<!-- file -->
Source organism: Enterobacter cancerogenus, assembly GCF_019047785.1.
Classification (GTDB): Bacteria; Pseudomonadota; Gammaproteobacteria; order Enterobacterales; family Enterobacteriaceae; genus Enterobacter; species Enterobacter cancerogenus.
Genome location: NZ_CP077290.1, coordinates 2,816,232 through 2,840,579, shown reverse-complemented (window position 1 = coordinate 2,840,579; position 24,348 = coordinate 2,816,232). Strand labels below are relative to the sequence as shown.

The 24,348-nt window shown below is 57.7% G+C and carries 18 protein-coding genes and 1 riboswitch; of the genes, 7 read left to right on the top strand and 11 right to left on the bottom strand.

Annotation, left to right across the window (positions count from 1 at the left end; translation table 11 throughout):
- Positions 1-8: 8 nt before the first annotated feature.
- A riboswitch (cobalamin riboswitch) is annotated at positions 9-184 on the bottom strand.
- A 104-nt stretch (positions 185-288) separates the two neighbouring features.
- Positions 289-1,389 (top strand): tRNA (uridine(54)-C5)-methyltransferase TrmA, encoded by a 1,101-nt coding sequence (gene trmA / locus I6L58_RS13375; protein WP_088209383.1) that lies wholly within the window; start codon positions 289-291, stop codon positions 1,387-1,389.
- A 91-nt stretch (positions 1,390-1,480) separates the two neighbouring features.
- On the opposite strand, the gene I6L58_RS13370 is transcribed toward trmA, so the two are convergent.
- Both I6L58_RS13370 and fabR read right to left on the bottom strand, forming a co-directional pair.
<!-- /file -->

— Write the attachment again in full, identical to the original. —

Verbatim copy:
Source organism: Enterobacter cancerogenus, assembly GCF_019047785.1.
Classification (GTDB): Bacteria; Pseudomonadota; Gammaproteobacteria; order Enterobacterales; family Enterobacteriaceae; genus Enterobacter; species Enterobacter cancerogenus.
Genome location: NZ_CP077290.1, coordinates 2,816,232 through 2,840,579, shown reverse-complemented (window position 1 = coordinate 2,840,579; position 24,348 = coordinate 2,816,232). Strand labels below are relative to the sequence as shown.

The 24,348-nt window shown below is 57.7% G+C and carries 18 protein-coding genes and 1 riboswitch; of the genes, 7 read left to right on the top strand and 11 right to left on the bottom strand.

Annotation, left to right across the window (positions count from 1 at the left end; translation table 11 throughout):
- Positions 1-8: 8 nt before the first annotated feature.
- A riboswitch (cobalamin riboswitch) is annotated at positions 9-184 on the bottom strand.
- A 104-nt stretch (positions 185-288) separates the two neighbouring features.
- Positions 289-1,389 (top strand): tRNA (uridine(54)-C5)-methyltransferase TrmA, encoded by a 1,101-nt coding sequence (gene trmA / locus I6L58_RS13375; protein WP_088209383.1) that lies wholly within the window; start codon positions 289-291, stop codon positions 1,387-1,389.
- A 91-nt stretch (positions 1,390-1,480) separates the two neighbouring features.
- On the opposite strand, the gene I6L58_RS13370 is transcribed toward trmA, so the two are convergent.
- Both I6L58_RS13370 and fabR read right to left on the bottom strand, forming a co-directional pair.